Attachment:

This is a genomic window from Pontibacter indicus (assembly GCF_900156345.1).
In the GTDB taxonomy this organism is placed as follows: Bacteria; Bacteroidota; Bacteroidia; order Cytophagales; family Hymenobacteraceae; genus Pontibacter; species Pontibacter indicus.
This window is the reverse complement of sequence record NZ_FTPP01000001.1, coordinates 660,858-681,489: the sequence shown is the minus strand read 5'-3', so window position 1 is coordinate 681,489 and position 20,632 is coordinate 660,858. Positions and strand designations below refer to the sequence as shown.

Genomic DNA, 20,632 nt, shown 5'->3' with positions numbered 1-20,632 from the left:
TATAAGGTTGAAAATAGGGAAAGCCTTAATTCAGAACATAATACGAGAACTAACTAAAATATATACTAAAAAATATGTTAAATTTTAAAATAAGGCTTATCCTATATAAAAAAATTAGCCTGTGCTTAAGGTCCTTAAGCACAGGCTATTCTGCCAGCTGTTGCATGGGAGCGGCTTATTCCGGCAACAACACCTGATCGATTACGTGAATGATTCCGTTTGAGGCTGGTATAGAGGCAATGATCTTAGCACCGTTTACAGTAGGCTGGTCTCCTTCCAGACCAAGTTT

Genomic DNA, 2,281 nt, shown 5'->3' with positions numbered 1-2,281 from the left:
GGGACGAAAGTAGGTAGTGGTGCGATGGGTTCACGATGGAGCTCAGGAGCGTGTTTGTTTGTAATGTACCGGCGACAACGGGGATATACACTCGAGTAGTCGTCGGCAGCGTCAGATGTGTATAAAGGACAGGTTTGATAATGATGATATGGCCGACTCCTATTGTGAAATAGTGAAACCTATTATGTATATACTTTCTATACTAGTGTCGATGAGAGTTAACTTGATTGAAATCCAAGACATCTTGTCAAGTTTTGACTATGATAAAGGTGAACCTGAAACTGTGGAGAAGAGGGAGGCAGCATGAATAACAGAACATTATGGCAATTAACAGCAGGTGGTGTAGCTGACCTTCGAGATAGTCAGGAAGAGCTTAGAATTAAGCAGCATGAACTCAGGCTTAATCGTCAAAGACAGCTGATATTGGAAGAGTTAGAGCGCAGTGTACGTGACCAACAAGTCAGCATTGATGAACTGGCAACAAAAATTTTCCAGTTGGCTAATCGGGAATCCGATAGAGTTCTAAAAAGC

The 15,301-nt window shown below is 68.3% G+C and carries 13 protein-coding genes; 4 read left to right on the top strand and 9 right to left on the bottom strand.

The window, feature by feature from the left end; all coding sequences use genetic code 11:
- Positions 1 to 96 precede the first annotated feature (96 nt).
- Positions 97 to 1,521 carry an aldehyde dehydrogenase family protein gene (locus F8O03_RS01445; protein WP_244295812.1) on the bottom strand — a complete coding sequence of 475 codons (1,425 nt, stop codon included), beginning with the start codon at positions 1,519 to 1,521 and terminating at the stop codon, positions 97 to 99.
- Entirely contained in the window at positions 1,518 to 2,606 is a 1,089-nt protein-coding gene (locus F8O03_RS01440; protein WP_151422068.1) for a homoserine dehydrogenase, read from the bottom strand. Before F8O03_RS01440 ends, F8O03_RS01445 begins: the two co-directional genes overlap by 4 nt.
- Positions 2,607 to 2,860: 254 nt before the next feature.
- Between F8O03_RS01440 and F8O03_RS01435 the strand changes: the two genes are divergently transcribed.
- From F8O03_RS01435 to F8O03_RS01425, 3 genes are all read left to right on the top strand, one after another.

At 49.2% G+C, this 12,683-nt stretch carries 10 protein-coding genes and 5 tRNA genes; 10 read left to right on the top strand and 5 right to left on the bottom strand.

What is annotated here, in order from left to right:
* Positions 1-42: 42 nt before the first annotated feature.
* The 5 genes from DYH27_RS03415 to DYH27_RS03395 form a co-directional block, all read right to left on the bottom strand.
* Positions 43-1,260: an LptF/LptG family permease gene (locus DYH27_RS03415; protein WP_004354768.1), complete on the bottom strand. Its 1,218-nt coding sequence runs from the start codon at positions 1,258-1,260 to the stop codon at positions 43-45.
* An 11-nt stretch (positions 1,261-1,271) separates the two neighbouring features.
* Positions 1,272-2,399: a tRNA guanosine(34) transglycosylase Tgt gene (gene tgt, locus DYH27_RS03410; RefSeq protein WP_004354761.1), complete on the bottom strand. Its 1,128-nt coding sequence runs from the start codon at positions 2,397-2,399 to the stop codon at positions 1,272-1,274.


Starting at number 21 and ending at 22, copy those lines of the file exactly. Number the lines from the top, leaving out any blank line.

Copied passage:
* An 11-nt stretch (positions 1,261-1,271) separates the two neighbouring features.
* Positions 1,272-2,399: a tRNA guanosine(34) transglycosylase Tgt gene (gene tgt, locus DYH27_RS03410; RefSeq protein WP_004354761.1), complete on the bottom strand. Its 1,128-nt coding sequence runs from the start codon at positions 2,397-2,399 to the stop codon at positions 1,272-1,274.